He opened his eyes but she refused to give him the pleasure of seeing her revulsion. She swallowed with restraint, like an experienced woman, while she returned his gaze with a cool, contemptuous stare. She rose and left the room without a word.
Josh’s mother looked up, surprised,as she passed through the kitchen. ‘Leaving already?’
‘Yeah, he’s boring.’
The woman chuckled as she slipped a cake into the oven. ‘Okay, see ya, Becky.’
‘Bye, Mrs Larkin.’
‘Hey, what’s this Mrs Larkin business? I told you to call me Robyn, remember?’
Outside Rebecca drank some water from the garden tap. She sipped from her cupped hand, allowing the icy water to purify her throat. She was full of hatred. For Josh. And his mother...Robyn!...What a patronising bitch! She left the tap on to blow their water conservation credentials. The front gate had a Please Shut the Gate sign.She left it open.
There were a couple of clubs near the junction, but the experience of the previous night was still too raw, despite the pills she had taken. She wanted to be alone. It was dusk. The first street lights were on. The air had an insipid glow. She headed down a street that led to the Moonee Valley Creek. Engineers who designed the Tullamarine Freeway in the Sixties had had the wisdom to turn the creek into a vast concrete drain, wide enough in places to race cars along, like in her mother’s favourite movie – Grease, was it? – with that John Revolting and Olivia Neutron Bomb (as her dead friend, Toni, had once called its stars), wide and bleak enough for her to amble around without setting eyes on another soul. Despite the chill as night set in, her skin was clammy with sweat, probably due to the drugs, whatever they were; she hadn’t asked. She was alone and scared, watchful, expecting murderers, rapists, lunatics. But she needed the fear to feel something. The traffic in places was above her, omnipresent with its noise. Her heart hammered against her rib cage. Her legs felt weak. She sat cross-legged on the concrete next to a large, damaged crate, which might have fallen from a passing lorry. It offered her some sanctuary. She watched a solitary nocturnal jogger pass along the bicycle track next to the drain, unaware of her, which gave her some peace of mind. She leant against the crate, beginning to relax a little, enough at least to become conscious of the pain of her self-inflicted wounds. Pulling up the sleeve of her jacket to study her cuts, which were beginning to fester, she regretted not having the presence of mind to carry a razor blade in her bag. Nevertheless she spilled its contents onto the concrete before her, just in case. There was enough light from the freeway to search through the make-up, tissues, tweezers, cigarettes, lighters and mobile phone to verify the omission. She wanted to cut herself again and was surprised by the anger that surged through her.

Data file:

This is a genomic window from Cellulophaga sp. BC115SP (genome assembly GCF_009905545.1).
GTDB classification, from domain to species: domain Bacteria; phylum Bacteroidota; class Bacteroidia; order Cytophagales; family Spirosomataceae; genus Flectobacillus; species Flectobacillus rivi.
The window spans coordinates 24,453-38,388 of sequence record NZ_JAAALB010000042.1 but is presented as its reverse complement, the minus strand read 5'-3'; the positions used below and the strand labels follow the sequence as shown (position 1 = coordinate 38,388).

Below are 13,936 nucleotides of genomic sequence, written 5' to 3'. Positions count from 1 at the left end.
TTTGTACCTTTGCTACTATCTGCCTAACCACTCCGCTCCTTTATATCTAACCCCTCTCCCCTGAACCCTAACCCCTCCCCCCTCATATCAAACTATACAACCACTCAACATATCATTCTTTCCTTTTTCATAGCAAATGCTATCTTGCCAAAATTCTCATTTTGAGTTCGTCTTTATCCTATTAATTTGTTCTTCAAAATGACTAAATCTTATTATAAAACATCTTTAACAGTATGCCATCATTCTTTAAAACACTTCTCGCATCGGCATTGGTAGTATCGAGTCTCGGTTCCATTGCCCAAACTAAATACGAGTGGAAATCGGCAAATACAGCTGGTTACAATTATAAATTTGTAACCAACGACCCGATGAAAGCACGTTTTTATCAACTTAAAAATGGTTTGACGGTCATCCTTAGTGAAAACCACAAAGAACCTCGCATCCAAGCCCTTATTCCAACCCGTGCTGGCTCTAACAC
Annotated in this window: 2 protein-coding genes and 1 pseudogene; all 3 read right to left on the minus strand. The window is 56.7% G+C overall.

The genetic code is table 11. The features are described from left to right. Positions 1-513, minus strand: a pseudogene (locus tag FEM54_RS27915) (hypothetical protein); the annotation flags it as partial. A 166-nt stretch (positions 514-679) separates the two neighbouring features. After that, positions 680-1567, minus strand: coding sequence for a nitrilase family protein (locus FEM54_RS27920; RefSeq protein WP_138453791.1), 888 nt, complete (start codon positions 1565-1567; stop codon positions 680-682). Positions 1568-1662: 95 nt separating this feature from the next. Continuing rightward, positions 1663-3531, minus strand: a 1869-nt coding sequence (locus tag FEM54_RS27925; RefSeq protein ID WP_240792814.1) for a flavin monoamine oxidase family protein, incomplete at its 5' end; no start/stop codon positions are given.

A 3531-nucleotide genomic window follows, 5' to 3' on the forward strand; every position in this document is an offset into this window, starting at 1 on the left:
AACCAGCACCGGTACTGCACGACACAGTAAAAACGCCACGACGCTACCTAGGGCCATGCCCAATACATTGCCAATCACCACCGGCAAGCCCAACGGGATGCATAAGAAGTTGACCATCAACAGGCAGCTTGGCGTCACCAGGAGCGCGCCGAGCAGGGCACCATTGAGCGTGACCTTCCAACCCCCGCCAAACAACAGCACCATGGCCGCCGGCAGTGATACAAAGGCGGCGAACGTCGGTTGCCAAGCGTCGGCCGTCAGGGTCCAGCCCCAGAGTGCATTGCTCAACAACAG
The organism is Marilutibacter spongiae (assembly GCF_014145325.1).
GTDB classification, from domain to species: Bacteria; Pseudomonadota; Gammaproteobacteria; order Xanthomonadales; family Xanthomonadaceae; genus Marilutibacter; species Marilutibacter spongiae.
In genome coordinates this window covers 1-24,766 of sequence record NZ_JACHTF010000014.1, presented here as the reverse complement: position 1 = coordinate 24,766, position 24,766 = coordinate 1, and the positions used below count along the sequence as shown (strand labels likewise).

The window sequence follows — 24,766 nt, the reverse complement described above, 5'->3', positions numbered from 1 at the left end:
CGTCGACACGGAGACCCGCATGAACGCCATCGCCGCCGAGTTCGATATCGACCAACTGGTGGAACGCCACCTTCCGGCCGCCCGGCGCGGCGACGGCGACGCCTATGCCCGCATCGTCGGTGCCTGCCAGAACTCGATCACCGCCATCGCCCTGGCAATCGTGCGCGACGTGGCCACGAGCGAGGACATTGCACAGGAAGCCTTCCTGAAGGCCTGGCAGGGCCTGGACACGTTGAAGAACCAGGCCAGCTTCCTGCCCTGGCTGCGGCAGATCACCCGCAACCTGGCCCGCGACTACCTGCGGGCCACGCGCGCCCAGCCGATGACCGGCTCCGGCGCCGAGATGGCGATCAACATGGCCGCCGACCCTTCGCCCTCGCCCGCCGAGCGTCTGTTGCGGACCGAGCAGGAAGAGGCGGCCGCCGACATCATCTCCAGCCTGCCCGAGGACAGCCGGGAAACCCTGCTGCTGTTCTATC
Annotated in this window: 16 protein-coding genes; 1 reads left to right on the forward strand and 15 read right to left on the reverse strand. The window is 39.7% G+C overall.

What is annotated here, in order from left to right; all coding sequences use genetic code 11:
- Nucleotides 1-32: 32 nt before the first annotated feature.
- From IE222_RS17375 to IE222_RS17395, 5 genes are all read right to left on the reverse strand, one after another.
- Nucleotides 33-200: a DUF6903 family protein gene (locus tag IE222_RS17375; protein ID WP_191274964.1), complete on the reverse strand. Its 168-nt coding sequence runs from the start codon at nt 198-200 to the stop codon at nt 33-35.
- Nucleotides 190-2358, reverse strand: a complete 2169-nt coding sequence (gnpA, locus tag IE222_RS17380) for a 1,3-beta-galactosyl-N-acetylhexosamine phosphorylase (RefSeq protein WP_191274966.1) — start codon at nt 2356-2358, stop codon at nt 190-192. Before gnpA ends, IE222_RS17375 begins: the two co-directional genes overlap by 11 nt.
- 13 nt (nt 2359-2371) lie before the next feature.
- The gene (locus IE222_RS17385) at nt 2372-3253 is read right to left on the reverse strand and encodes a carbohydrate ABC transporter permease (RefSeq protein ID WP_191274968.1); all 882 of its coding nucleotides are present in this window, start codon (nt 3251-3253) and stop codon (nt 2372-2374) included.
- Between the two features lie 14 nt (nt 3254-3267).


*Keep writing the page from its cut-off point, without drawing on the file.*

‘Fuck, fuck, fuck!’ she shouted, but the curse was lost, absorbed by the drone of traffic.
She breathed heavily, her eyes tightly closed, trying to regain some composure. She lay back, spread-eagled on the cold concrete, and opened her eyes, focused on the sky. ‘Thank God.’ Her laughter was hollow. ‘No fucking stars.’ The city glow and smog hid the Milky Way. It was a long time since the last clear night and she was glad of that. Stars freaked her out.
Her phone rang. Startled she grabbed it. Her mother was ringing. Her impulse was to ignore it, but she wanted to hear someone else’s voice. Her mother sounded worried. ‘Are you all right?'
‘Jessie told me you’d cut yourself again.’
Rebecca shook her head. She didn’t answer.
‘You wouldn’t understand.’
‘It’s heaps of things.’
‘Is it school?’
‘That’s one of ’em.’
‘What happened at school?’
‘Where to friggin’ start?’
‘Okay, let’s start with the teachers.’
‘They’re just wankers. They do me head in’
‘They’re just trying to teach you new things. Nothing wrong with that.’
‘Like that jerk of a science teacher the other day,’ Rebecca said, not listening to her mother. ‘The earth, right? It’s huge. It takes over a day to fly to the other side of it, right? First she tells us the sun, which is our star, is a thousand times bigger than the earth. How big’s that! Then she goes there’s a thousand billion stars in the Milky Way, which is our galaxy right, half of ’em bigger than our sun. Then she goes there’s thousands of billions of galaxies out there, or something, each one with as many stars as the Milky Way, if not more. But then she goes all them stars and galaxies, billions and billions and billions of ’em, were once squeezed together to the size of a pinhead, or even smaller. Can you believe that? It’s insane, Mum. I can’t help it but I feel like I’m nothing, just nothing, not even a crappy bit of dirt. And whatever happens, shit things or fantastic things, don’t matter nothing in the end.’
‘Becky, where are you?’
‘I’m all right. I just need to cry a bit.’
‘Tell me where you are and I’ll come and pick you up.’
Rebecca started to sob.
After giving her mother directions, she tossed the phone in her bag and picked up her other bits and pieces from the concrete.
The traffic on the freeway maintained its constant drone, muffling the footsteps behind her.